- By Brad McGovern
- Published 03/25/2008
- Article Writing
Can you remember when you first started learning to tie your shoes? I know it was a long time ago, it happened last century, but think back on it. If you were like the rest of us, you probably spent more time unraveling the snarled granny knots you made than you ever did tying them. You eventually mastered the task at hand though and do it by second nature now without much thought. If writing is pretty much a new thing for you, then you will no doubt experience some growing pains. We all did and still do, to some degree. Sometimes I will be writing on a new idea on how to improve either speed or quality or both comes to me like a bolt of lightening. It’s often a moment for humility as I look at it and realize how simple it is and how it was right under my nose all these years and I never saw it. But I see it now and that’s all that matters!
There are as many ways to write as there are writers. It is an individual sport and each player will eventually find the glove that fits him or her perfectly. It takes time. It takes patience. Most of all, it takes diligence. What works well for one writer will absolutely stop another dead in their tracks. Listen to all advice, take what you can use and leave the rest alone, would be my recommendation. Of course, there are some things you can’t get around like grammar and spelling. If you are deficient in those areas, work to improve on it. Aside f
rom those things, everything else is pretty much up to the writer. As you find what works best for you, work it into your writing routine. Consistency in method brings consistency in results. Constantly be thinking of ways to improve your methods, though, don’t be afraid to learn and grow. Never allow yourself to fall into the mindset of, “Well, it’s the way I’ve always done it.” That thinking will let you grow stale, stagnant. It will curtail your creativity and deny you future possibilities. Be willing to change as the nature of the business grows and changes. You will just have to try this and that and the other, too, until you find your comfort zone. Trial and error is often the only to find out what really works for you and motivates you to write faster and better. For example, I’ve found that making outlines of my articles and ebooks just isn’t effective for me. It is a waste of time and slows me down. Some people swear by using an outline though and would never dream or writing a piece without having one set in stone already. I’ve tried it and I found it did not work for me.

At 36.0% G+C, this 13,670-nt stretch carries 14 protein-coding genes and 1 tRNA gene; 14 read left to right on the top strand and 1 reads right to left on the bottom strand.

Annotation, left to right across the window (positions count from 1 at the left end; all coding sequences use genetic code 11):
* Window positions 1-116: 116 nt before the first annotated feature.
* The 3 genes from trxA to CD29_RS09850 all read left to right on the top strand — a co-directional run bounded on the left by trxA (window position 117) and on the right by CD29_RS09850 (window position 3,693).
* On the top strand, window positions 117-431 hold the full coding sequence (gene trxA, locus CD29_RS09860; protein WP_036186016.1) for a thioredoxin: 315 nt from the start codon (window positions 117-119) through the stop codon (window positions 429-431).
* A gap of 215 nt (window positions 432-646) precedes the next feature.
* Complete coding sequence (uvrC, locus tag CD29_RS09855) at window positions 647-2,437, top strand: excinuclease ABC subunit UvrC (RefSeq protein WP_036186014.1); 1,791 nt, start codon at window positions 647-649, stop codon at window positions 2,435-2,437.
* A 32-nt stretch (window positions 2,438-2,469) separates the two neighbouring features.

When you read tips from other authors and publishers, it’s important to remember that they are only sharing the methods that work for them. The same methods may or may not work for you. Only by trying different methods can you find the fastest way for you to write articles and submit them to directories for maximum exposure. Once you master the ability to write an article or a longer piece, speed will come.